Although one may not get the deserved justice during this lifetime, whether it be praise or punishment, both books suggest that proper consideration is given to each soul after life. In Wuthering Heights Catherine's ghost is seen by Lockwood a tennant of Heathcliff's Thrushcross Grange. This shows that in the book's world, these supernatural powers exist. Nearing the end of the novel when Heathcliff has died, Nelly is recounting the ways that she walked back to Thrushcross Grange. She meets a young boy who's crying and says he cannot go further because he just saw Heathcliff and Catherine's ghosts runnning through the moors. The reader's mind automatically thinks that they're finally free and justice has prevailed. Both Catherine and Heathcliff who loved each other enough to be seperated and tied down in their lifetime, but free and together in their afterlife. Justice could only have been achieved in this situation if some higher power had influenced it. Similarly, King Hamlet's unrested soul walking around at night in full armour shows that supernatural powers also exist in the play Hamlet. King Hamlet's soul is uneasy because he is in shame in his afterlife for a murdering crother and a disloyal wife. He was killed unrightfully, and therefore demands justice done on his behalf. Further proof that a higher power is aiding in the justice of the wronful death of King Hamlet. Both the murdering brother, Claudius and his disloyal wife, Gertrude die of stab wounds and poison, respectively. Therefore justice prevails as shown here even beyond the grave.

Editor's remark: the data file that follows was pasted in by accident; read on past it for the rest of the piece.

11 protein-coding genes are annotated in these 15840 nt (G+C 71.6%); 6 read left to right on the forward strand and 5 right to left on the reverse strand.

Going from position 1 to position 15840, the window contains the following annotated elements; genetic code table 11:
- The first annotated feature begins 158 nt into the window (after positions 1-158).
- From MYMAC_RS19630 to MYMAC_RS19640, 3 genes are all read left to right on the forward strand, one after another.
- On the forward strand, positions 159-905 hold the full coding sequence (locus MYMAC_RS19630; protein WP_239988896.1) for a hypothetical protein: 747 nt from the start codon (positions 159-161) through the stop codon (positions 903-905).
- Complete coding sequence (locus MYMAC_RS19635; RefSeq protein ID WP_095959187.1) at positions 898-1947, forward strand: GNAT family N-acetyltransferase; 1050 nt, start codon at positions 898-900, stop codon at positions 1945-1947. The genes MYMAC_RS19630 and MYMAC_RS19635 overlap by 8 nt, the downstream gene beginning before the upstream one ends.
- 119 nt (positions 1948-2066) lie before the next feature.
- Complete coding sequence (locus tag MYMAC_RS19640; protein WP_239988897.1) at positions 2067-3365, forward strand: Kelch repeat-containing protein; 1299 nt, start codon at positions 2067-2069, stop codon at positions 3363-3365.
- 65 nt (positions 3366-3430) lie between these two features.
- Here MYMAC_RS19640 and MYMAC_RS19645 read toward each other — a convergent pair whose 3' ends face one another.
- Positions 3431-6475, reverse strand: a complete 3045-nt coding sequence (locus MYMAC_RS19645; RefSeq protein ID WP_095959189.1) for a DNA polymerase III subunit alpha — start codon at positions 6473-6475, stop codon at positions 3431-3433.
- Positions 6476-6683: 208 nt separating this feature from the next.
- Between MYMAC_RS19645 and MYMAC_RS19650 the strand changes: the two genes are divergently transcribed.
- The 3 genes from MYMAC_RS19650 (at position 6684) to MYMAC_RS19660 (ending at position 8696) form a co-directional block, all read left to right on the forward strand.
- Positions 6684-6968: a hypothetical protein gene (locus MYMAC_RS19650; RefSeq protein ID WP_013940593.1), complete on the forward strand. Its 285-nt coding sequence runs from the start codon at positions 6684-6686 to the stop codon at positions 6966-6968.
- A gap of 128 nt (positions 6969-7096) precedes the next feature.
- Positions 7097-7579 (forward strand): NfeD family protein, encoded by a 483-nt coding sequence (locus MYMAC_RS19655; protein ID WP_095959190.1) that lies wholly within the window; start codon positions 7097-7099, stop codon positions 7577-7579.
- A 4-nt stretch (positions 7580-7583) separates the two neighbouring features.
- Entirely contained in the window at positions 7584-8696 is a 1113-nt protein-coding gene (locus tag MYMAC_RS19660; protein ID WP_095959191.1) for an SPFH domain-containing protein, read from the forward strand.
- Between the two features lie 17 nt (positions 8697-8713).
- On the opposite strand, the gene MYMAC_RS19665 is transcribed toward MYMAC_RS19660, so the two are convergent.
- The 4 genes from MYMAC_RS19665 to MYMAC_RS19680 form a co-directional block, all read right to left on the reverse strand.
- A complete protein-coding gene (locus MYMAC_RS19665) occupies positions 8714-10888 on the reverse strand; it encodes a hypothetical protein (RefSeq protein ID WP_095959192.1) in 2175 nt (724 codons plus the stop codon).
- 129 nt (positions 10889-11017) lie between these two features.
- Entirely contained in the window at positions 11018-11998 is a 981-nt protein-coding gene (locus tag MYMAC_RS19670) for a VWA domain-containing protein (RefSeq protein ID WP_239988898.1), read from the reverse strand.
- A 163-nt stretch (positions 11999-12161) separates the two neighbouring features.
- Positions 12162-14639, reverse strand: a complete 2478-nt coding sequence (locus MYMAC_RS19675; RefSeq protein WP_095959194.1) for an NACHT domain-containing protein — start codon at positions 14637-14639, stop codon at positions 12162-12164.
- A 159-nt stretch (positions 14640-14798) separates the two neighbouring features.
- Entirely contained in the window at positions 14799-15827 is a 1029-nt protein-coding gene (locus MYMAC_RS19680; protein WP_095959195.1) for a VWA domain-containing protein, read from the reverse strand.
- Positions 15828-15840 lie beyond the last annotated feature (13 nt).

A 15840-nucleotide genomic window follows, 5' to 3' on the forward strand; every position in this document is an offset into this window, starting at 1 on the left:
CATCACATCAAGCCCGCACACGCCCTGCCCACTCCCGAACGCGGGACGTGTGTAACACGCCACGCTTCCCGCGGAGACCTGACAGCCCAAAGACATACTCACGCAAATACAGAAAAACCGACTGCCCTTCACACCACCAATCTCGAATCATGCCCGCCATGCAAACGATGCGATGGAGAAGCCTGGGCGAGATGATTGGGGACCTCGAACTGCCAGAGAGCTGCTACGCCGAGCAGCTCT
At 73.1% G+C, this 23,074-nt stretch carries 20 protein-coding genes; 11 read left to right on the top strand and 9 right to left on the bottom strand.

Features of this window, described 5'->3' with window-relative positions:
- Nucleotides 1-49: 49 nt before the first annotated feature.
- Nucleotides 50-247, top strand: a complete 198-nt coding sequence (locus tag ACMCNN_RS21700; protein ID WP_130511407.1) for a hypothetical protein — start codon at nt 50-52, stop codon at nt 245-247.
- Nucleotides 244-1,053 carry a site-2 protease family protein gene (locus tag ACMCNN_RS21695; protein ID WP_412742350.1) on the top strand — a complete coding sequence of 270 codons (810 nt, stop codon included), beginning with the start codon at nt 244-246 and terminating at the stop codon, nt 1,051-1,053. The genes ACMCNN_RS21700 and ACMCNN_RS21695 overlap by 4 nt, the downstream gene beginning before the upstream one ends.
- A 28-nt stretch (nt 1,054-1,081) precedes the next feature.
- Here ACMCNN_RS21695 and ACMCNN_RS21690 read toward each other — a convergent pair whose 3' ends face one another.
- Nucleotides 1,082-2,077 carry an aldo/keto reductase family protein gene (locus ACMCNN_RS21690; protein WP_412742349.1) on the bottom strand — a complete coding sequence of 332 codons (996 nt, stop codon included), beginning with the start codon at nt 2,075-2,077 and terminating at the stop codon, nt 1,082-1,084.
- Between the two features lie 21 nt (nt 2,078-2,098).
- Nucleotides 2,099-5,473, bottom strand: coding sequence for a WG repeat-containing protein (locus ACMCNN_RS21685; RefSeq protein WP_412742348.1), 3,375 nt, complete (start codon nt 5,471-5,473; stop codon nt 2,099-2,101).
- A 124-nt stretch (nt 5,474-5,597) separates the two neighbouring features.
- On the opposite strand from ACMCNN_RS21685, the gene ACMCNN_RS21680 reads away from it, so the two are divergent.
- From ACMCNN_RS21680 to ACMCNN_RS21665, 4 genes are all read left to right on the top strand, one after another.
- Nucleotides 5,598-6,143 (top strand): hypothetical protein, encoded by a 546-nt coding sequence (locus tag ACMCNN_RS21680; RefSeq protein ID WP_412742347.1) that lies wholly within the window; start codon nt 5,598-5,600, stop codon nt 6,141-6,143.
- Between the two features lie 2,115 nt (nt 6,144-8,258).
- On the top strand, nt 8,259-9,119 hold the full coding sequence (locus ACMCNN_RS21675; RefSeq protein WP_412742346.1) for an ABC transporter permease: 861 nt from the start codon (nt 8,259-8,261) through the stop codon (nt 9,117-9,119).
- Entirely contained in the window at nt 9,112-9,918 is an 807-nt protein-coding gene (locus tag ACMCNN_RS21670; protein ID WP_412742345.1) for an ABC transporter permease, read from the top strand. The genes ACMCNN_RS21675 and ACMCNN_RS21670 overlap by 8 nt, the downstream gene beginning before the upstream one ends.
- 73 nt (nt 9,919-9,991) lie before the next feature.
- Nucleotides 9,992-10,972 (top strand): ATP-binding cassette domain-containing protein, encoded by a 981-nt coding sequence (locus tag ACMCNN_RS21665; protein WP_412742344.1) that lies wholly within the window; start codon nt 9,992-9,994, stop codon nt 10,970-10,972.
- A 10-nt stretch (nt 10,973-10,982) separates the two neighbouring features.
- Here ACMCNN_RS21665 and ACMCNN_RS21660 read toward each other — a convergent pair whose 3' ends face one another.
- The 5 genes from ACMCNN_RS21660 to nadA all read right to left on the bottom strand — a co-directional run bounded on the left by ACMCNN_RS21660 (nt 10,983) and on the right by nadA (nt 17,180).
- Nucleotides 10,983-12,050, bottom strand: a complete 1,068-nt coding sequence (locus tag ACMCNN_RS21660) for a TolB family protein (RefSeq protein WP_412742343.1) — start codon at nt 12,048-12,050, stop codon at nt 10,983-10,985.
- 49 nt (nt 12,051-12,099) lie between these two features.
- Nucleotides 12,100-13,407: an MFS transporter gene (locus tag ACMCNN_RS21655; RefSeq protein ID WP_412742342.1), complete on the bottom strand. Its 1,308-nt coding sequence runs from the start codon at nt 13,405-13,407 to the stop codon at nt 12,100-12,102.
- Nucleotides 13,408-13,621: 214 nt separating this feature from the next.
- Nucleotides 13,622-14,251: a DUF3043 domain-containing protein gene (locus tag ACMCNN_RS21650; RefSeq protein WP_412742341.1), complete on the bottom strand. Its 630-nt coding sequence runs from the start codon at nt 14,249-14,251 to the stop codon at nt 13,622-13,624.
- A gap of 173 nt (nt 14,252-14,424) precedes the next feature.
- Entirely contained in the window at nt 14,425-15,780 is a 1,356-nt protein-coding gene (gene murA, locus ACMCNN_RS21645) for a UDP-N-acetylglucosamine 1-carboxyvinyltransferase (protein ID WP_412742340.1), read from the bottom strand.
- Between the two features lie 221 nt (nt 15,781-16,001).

As one may think, that if no human beings know of the crime, then justice cannot take place in this lifetime, but as shown in King Hamlet's case it can even occur from beyond the grave, by some higher power. Claudius, Polonius, Edgar and Catherine all get dealt with justly in their lifetimes with or without the aid of the higher power. If not as in King Hamlet's case who had no chance to have justice achieved it with the a higher power through his son from beyond the grave, and showed that no one can ultimately escape their fate. Although both book have examples of justice being achieved in this lifetime and in the afterlife, Hamlet shows it much more effectively.